I mean none – 100% owned by Taso Du Val and I assume none by all the rest on this page.
As Toptal’s Chief Executive Officer, Taso manages Toptal’s core team of hundreds of team members distributed throughout the world, with a focus on innovation. Since Toptal was founded in 2010, Taso has led it to become the largest high-skilled, on-demand talent network in the world. Taso serves on the board of multiple organizations, advising on talent strategy and innovation for Fortune 100s and nonprofits. Taso has guest lectured at Harvard Business School, Wharton, and Oxford on talent management and entrepreneurship.
Toptal’s Web Site
Anyway, what he does and how he runs his business is – well – his business. But it got me to wondering … what he is advising those other companies to do when it comes to employee engagement? Employee motivation?
Backed by mathematical analysis, network theorist Albert-László Barabási explores the hidden mechanisms that drive success — no matter your field — and uncovers an intriguing connection between your age and your chance of making it big..
As I finished this short post, I headed out to the 'google-web-net' to see if I could find a suitable and representative image. I was failing unitl I focussed on 'Redux'. The images associated with Redux are highly Redux oriented, with a high degree of focus on their logo. What you might expect, given the name - but this is not about what they do. So I kept looking and discovered this.
It’s as if Karin Edgett read my mind. The image was perfect and the words so in tune with my thoughts, that I couldn’t resist.
My entry ‘let go of everything or anything and breathe’ is part of a series of paintings and haiku exploring infinity in it’s transformative sense.
Back On Topic
Interesting to read this post from Doc Searls today – which also happens to be his birthday.
I have had versions of the following post on a number of different blogs and publications for the longest time. The time has come to formalize it, since content, its ownership and how we think about it is critical to the principles of People First.
A recent question from someone in one of my many groups …
“Why is it so difficult to find a freelance writing gig?
My reply …
Because the people who pay for writing have no clue of the value, which is why they call it ‘content’ which we know has no value and is homogenous ‘filler’ that can be swapped out at a moments notice.
To be strictly accurate – we should be talking about Blocking Trackers
… I came across this article (note if you are using an ‘ad blocker’ … then guess what – they tell you that you have an ‘ad blocker’ on …. actually I don’t use an ‘ad blocker‘ – I use a ‘tracking blocker’.
That aside, I thought I would extract some pertinent quotes from the piece and add my comments. The piece appeared in Adage and was written by Jason Jercinovic – and so all the quotes below I attribute to him. Adage says that “Jason Jercinovic is global head of marketing innovation and global brand director at Havas.”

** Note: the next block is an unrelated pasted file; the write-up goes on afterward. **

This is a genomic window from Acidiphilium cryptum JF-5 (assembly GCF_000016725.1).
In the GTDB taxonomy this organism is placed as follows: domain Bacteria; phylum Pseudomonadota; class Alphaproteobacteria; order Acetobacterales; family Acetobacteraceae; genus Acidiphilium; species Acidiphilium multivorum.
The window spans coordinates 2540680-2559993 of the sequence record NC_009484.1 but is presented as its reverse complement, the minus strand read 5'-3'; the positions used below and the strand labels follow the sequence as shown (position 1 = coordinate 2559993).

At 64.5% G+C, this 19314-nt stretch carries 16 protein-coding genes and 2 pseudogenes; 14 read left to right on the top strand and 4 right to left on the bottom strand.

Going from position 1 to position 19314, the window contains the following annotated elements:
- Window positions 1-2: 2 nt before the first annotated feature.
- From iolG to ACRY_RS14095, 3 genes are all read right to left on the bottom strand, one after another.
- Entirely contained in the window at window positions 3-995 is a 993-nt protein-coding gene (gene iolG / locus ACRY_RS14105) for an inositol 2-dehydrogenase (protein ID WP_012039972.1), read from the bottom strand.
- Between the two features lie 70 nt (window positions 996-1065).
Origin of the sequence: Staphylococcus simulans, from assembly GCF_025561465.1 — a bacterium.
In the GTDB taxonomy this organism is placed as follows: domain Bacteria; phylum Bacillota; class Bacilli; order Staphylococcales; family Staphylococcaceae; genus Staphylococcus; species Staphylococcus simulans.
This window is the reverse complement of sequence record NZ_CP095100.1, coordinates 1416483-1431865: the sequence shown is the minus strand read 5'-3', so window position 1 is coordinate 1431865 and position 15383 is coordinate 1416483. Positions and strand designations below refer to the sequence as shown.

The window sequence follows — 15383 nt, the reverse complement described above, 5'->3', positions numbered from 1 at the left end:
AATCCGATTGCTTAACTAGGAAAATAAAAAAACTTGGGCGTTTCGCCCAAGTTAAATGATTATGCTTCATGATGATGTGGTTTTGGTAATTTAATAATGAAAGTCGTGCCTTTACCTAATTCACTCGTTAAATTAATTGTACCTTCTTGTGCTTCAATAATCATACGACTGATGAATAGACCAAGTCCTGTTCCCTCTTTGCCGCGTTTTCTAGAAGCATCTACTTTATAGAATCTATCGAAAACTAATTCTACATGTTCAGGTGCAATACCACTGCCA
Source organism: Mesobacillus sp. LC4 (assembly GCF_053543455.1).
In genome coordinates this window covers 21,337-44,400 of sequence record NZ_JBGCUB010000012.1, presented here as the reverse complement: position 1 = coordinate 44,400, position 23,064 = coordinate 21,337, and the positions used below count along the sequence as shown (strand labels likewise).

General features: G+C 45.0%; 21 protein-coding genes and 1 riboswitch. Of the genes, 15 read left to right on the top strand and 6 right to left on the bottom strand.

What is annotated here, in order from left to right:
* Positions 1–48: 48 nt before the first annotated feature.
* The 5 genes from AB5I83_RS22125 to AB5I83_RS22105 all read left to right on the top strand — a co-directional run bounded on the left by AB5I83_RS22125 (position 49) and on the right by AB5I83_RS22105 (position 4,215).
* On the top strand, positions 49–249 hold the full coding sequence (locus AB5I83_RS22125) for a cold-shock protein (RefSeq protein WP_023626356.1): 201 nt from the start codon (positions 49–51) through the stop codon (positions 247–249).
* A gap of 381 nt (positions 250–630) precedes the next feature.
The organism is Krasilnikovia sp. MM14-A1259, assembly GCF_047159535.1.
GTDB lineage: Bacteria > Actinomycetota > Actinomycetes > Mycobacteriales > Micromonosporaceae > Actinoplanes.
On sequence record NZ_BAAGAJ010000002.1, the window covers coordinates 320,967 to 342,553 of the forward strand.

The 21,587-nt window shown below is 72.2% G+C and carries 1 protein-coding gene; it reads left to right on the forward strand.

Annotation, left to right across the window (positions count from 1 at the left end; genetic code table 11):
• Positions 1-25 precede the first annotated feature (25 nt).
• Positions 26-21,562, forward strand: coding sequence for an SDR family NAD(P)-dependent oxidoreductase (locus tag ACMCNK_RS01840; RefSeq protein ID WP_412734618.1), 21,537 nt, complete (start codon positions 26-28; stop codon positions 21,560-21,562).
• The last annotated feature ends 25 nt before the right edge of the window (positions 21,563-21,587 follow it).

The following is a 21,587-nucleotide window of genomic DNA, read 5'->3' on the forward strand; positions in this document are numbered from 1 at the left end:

Havas is a pretty good agency that has produced some great campaigns for Air New Zealand, Global Mental Health and Canal+ – so I kind of feel that they (should at least) know what they are doing. I’ll go further. They do – but it is clear that they remain bought into the narrative of ‘poor us – we have to do this 1 for it to work’. They don’t.
So – let’s get too it …
and no one can blame the advertising industry for rapidly adopting them.
I’m very much a Darwinian. This means I must ask myself questions like ‘How come all surviving cultures until modern time have been based on religion?’ and I draw the conclusion that religion has somehow helped people and civilizations to survive.
In the same way I ask ‘how come all sexually reproducing forms of life age (unlike e.g. amoebas, or yeast)?’ and its the same conclusion – in different words now: ‘if there has ever been a sexually reproducing species that did not age, they have not survived to tell the story’. Have there existed such failed species, then? I’m suggesting that its likely, because (unless I’m misinformed) aging is a ‘feature’.
Around the age of 45 the human body ’switches on’ aging, or rather, it switches off the function that keeps us young. Much of the research today is (unless I’m misinformed) about how to keep the stay-young-function ON.
To be provocative – the ambition to stop aging can be seen as disrespectful of the wisdom of Darwinian nature and it has a slant toward man-made creationism.
It’s not going to end well, in each case.
It struck me as so very right – little to argue with, so recording for posterity!